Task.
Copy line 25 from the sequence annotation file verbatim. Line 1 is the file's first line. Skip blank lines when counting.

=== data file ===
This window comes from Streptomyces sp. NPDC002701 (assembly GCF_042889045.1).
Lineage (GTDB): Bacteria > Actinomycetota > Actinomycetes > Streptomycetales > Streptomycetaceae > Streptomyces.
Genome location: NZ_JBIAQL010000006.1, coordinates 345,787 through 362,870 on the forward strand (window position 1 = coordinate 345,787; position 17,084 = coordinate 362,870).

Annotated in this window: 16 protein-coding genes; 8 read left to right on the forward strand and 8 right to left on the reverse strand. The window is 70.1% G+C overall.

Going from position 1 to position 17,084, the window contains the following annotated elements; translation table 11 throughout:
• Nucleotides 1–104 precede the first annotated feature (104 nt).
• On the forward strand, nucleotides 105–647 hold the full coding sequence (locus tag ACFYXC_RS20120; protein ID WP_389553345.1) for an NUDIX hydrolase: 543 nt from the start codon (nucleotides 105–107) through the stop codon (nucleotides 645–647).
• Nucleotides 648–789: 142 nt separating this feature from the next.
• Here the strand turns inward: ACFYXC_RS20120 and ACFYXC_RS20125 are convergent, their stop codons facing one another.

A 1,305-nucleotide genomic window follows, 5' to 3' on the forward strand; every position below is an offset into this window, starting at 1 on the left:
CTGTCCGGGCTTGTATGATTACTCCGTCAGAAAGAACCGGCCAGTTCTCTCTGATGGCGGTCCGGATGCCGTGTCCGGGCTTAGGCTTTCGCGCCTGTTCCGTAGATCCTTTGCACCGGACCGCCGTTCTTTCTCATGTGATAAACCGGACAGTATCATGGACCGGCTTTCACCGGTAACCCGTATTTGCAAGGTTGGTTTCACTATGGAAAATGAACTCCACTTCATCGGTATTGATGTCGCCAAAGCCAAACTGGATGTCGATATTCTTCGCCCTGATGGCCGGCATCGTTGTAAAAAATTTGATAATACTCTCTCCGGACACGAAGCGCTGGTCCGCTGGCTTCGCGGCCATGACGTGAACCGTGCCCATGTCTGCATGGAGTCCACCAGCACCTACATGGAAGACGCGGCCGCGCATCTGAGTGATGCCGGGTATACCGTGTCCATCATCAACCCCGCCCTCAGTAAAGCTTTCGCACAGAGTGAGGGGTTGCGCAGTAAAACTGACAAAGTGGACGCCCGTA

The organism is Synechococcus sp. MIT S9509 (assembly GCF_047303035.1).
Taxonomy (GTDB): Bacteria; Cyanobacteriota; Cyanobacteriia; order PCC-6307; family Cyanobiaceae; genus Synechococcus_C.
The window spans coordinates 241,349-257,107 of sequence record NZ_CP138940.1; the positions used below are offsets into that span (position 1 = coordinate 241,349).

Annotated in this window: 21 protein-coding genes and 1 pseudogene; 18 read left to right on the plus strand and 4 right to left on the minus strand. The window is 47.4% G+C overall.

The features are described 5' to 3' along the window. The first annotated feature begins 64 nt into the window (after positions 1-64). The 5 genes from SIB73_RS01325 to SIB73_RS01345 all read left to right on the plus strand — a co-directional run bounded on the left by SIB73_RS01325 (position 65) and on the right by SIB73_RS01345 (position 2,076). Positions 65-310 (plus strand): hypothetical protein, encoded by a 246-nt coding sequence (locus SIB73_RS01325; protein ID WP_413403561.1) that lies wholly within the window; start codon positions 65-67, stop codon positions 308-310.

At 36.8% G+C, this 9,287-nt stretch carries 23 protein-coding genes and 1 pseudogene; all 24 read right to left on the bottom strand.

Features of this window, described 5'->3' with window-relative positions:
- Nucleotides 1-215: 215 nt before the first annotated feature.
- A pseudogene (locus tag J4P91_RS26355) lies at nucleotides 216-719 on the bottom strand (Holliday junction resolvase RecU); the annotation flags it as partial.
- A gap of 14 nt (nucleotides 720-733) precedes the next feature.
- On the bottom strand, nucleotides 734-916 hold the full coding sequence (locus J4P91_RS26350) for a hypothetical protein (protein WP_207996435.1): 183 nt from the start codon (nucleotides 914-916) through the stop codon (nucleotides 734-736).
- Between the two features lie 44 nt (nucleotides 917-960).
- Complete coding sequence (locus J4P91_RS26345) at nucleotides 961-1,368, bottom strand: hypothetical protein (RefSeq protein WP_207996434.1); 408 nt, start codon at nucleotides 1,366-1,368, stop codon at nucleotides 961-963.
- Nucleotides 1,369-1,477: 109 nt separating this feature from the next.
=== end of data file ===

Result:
- Nucleotides 1,369-1,477: 109 nt separating this feature from the next.